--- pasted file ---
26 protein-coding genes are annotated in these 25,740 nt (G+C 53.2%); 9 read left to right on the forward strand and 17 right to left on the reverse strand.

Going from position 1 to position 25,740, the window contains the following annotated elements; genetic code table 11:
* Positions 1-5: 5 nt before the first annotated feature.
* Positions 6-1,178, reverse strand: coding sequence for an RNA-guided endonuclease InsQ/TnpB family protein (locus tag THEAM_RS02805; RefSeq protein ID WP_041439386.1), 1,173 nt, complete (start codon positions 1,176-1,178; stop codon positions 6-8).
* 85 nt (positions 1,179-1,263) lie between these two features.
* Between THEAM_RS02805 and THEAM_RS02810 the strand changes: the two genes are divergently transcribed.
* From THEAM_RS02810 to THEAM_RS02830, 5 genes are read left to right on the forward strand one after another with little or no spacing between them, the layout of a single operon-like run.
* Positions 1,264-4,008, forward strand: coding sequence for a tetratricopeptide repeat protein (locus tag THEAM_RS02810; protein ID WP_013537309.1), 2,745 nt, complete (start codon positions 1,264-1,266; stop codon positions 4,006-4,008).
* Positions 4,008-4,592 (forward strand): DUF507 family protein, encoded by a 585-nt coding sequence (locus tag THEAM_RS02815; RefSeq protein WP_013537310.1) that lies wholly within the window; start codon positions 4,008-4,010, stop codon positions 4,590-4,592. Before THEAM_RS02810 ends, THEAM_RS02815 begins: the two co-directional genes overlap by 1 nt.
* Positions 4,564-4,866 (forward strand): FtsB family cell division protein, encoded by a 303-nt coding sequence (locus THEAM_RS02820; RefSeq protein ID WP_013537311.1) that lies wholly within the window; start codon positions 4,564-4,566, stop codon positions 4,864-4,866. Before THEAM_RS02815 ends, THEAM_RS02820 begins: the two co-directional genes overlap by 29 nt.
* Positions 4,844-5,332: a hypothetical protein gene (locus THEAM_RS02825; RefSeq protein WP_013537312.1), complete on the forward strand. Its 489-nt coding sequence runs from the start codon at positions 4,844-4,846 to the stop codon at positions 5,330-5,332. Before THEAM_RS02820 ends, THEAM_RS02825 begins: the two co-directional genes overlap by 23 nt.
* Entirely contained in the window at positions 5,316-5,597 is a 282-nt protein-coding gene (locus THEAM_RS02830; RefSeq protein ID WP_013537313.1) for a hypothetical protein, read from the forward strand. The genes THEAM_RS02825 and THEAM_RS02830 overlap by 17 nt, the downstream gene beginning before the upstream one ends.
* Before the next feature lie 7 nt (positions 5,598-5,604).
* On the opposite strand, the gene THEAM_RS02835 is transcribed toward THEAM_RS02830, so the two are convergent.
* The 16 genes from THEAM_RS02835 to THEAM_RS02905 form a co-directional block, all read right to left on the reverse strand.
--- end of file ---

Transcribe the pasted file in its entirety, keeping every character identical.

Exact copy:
26 protein-coding genes are annotated in these 25,740 nt (G+C 53.2%); 9 read left to right on the forward strand and 17 right to left on the reverse strand.

Going from position 1 to position 25,740, the window contains the following annotated elements; genetic code table 11:
* Positions 1-5: 5 nt before the first annotated feature.
* Positions 6-1,178, reverse strand: coding sequence for an RNA-guided endonuclease InsQ/TnpB family protein (locus tag THEAM_RS02805; RefSeq protein ID WP_041439386.1), 1,173 nt, complete (start codon positions 1,176-1,178; stop codon positions 6-8).
* 85 nt (positions 1,179-1,263) lie between these two features.
* Between THEAM_RS02805 and THEAM_RS02810 the strand changes: the two genes are divergently transcribed.
* From THEAM_RS02810 to THEAM_RS02830, 5 genes are read left to right on the forward strand one after another with little or no spacing between them, the layout of a single operon-like run.
* Positions 1,264-4,008, forward strand: coding sequence for a tetratricopeptide repeat protein (locus tag THEAM_RS02810; protein ID WP_013537309.1), 2,745 nt, complete (start codon positions 1,264-1,266; stop codon positions 4,006-4,008).
* Positions 4,008-4,592 (forward strand): DUF507 family protein, encoded by a 585-nt coding sequence (locus tag THEAM_RS02815; RefSeq protein WP_013537310.1) that lies wholly within the window; start codon positions 4,008-4,010, stop codon positions 4,590-4,592. Before THEAM_RS02810 ends, THEAM_RS02815 begins: the two co-directional genes overlap by 1 nt.
* Positions 4,564-4,866 (forward strand): FtsB family cell division protein, encoded by a 303-nt coding sequence (locus THEAM_RS02820; RefSeq protein ID WP_013537311.1) that lies wholly within the window; start codon positions 4,564-4,566, stop codon positions 4,864-4,866. Before THEAM_RS02815 ends, THEAM_RS02820 begins: the two co-directional genes overlap by 29 nt.
* Positions 4,844-5,332: a hypothetical protein gene (locus THEAM_RS02825; RefSeq protein WP_013537312.1), complete on the forward strand. Its 489-nt coding sequence runs from the start codon at positions 4,844-4,846 to the stop codon at positions 5,330-5,332. Before THEAM_RS02820 ends, THEAM_RS02825 begins: the two co-directional genes overlap by 23 nt.
* Entirely contained in the window at positions 5,316-5,597 is a 282-nt protein-coding gene (locus THEAM_RS02830; RefSeq protein ID WP_013537313.1) for a hypothetical protein, read from the forward strand. The genes THEAM_RS02825 and THEAM_RS02830 overlap by 17 nt, the downstream gene beginning before the upstream one ends.
* Before the next feature lie 7 nt (positions 5,598-5,604).
* On the opposite strand, the gene THEAM_RS02835 is transcribed toward THEAM_RS02830, so the two are convergent.
* The 16 genes from THEAM_RS02835 to THEAM_RS02905 form a co-directional block, all read right to left on the reverse strand.